EC must reopen registration to redeem image – Gyampo

Dr Ransford Gyampoh Dr Ransford Gyampo

Wed, 11 May 2016 Source: classfmonline.com

Senior Lecturer at the Department of Political Science at the University of Ghana, Dr Ransford Gyampo, has admonished the Electoral Commission (EC) of Ghana to reopen the limited voter registration exercise, especially on the campuses of universities, to clear the perception that it has purposed to disenfranchise some Ghanaians.

Dr Gyampo was of the view that it would be mutually beneficial to the eligible voters who were not captured by the EC during its limited registration exercise as well as the commission, which has taken a lot of flak for failing to register a chunk of eligible voter, especially students on campuses.

Dr Gyampo said he did not “think the EC wants to create the perception in the minds of people that they are up to something and deliberately wants to disenfranchise them.”

The number of students at the university of Ghana, alone, who registered for the exercise, which came to a close on Sunday 8 May, was less than 20 per cent, the President of the Student Representative Council (SRC) of the university, David Ohene Fobih, had earlier indicated.

“By the close of registration on Sunday, we had 1,552 students, which is less than 20 per cent of the number that we expected to register,” he stated in an interview on Tuesday May 10.

There was only one registration centre at Ghana’s premier university when the exercise started, until calls by students and the opposition NPP’s vice presidential candidate, Dr Mahamudu Bawumia, forced the EC to double the number, which was still not enough to capture all the students who had wanted to have their names on the electoral roll.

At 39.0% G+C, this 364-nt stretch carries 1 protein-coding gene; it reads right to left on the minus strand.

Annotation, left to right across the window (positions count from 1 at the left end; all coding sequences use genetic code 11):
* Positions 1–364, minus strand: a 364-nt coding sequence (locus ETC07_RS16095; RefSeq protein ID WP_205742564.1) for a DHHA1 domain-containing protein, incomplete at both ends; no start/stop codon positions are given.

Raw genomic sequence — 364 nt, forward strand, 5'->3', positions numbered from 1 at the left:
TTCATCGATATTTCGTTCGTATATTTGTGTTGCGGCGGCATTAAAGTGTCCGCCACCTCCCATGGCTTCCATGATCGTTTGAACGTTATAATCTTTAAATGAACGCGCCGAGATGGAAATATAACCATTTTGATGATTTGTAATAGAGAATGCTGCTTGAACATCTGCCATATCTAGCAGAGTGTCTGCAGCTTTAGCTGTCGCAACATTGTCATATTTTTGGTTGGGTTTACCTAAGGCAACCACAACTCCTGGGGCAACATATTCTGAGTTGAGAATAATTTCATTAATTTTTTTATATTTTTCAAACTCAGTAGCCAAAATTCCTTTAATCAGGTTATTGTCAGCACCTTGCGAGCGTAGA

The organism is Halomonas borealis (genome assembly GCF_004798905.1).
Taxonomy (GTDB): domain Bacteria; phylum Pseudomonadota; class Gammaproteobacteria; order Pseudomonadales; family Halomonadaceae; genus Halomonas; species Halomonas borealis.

According to Dr Gyampo, by the EC’s own strategic plan, it indicated that it would engage stakeholders and the citizenry, adding that the section of students who could not register are part of the citizenry and “if it [the exercise] is closed, I think we have to reopen and create the opportunity for them”.

“If you come to the University of Ghana where I teach, people were getting up at dawn and very early in the morning to go and queue. Yet, after queuing for the whole day, most of them could not get their names captured and registered,” the Research Fellow at the Governance Unit of the Institute of Economic Affairs stated.

“We are talking about close to 7,000 people who have shown the will, zeal, and the determination to be part of the process, but they go, and at the end of the day, only about 80 to 100 get registered,” he lamented.

“There have been so many people who have not been registered. So, if there are genuine people [to be registered], yet they were not able to be registered because of the limited polling centres that were created and the period was so short, I think it is wise to give them the opportunity.”

The academic suggested the next two weeks be used for another registration exercise with numerous centres created on campuses to ease pressure and speed up the process so that a large number of people will not end up disenfranchised.

The Chairman of the National Peace Council, Rev. Professor Emmanuel Asante, has also advised the EC to extend the exercise on the campuses of the various tertiary institutions where many students could not register.

Source: classfmonline.com